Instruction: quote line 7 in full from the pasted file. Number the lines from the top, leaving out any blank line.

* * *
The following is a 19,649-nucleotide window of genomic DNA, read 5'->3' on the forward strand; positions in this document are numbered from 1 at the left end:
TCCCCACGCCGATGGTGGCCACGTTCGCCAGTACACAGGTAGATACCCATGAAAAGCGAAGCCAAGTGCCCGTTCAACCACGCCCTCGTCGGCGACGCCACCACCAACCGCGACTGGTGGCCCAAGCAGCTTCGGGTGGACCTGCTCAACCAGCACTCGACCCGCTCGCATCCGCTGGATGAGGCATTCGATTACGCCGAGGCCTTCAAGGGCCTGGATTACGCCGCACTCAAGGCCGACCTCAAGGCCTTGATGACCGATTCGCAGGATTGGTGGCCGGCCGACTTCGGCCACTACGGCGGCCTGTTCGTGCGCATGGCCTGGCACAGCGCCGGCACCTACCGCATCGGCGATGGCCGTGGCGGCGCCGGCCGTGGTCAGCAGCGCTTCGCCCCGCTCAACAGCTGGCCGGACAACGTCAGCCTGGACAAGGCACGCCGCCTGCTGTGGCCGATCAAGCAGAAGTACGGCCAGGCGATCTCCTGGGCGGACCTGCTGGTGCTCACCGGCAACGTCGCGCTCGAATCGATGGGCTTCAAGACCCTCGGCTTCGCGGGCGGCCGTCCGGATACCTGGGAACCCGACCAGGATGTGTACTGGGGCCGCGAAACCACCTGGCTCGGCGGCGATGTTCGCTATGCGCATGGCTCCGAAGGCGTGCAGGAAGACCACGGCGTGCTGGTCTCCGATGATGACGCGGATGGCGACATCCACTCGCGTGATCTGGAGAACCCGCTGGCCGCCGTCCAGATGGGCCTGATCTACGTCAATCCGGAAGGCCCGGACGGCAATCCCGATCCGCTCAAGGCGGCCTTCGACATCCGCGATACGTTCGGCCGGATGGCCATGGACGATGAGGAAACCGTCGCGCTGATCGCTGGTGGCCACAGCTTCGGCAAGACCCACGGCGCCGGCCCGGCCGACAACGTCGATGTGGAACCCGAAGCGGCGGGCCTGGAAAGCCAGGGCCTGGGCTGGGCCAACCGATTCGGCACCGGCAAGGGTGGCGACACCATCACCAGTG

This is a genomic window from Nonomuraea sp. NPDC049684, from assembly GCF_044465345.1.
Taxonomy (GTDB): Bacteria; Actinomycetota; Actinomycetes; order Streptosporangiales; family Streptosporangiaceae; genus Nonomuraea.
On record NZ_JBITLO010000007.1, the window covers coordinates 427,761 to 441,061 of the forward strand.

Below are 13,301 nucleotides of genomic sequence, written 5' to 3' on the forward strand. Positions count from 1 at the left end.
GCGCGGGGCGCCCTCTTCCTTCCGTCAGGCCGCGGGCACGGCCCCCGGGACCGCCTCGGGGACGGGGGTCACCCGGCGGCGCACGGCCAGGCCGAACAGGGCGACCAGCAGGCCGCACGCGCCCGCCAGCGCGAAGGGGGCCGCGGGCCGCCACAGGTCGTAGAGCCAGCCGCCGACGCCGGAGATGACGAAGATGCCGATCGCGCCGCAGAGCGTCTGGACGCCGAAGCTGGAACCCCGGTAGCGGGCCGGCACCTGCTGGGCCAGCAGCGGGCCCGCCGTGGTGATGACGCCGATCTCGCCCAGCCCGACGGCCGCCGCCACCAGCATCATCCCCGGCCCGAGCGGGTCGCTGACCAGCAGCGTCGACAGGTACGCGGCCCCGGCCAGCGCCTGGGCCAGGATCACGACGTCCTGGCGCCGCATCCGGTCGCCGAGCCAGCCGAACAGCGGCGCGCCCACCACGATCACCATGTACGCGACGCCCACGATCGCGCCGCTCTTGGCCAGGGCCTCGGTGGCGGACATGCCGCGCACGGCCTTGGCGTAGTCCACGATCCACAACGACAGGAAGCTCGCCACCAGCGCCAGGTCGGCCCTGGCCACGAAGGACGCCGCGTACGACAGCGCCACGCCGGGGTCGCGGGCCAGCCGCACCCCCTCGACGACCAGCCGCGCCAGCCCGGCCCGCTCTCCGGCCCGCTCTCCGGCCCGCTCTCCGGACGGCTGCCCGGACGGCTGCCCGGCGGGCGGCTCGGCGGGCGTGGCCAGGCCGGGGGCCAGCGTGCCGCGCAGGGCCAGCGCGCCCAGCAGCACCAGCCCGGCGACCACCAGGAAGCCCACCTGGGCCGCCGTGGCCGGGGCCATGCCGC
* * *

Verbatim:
GCGCGGGGCGCCCTCTTCCTTCCGTCAGGCCGCGGGCACGGCCCCCGGGACCGCCTCGGGGACGGGGGTCACCCGGCGGCGCACGGCCAGGCCGAACAGGGCGACCAGCAGGCCGCACGCGCCCGCCAGCGCGAAGGGGGCCGCGGGCCGCCACAGGTCGTAGAGCCAGCCGCCGACGCCGGAGATGACGAAGATGCCGATCGCGCCGCAGAGCGTCTGGACGCCGAAGCTGGAACCCCGGTAGCGGGCCGGCACCTGCTGGGCCAGCAGCGGGCCCGCCGTGGTGATGACGCCGATCTCGCCCAGCCCGACGGCCGCCGCCACCAGCATCATCCCCGGCCCGAGCGGGTCGCTGACCAGCAGCGTCGACAGGTACGCGGCCCCGGCCAGCGCCTGGGCCAGGATCACGACGTCCTGGCGCCGCATCCGGTCGCCGAGCCAGCCGAACAGCGGCGCGCCCACCACGATCACCATGTACGCGACGCCCACGATCGCGCCGCTCTTGGCCAGGGCCTCGGTGGCGGACATGCCGCGCACGGCCTTGGCGTAGTCCACGATCCACAACGACAGGAAGCTCGCCACCAGCGCCAGGTCGGCCCTGGCCACGAAGGACGCCGCGTACGACAGCGCCACGCCGGGGTCGCGGGCCAGCCGCACCCCCTCGACGACCAGCCGCGCCAGCCCGGCCCGCTCTCCGGCCCGCTCTCCGGCCCGCTCTCCGGACGGCTGCCCGGACGGCTGCCCGGCGGGCGGCTCGGCGGGCGTGGCCAGGCCGGGGGCCAGCGTGCCGCGCAGGGCCAGCGCGCCCAGCAGCACCAGCCCGGCGACCACCAGGAAGCCCACCTGGGCCGCCGTGGCCGGGGCCATGCCGC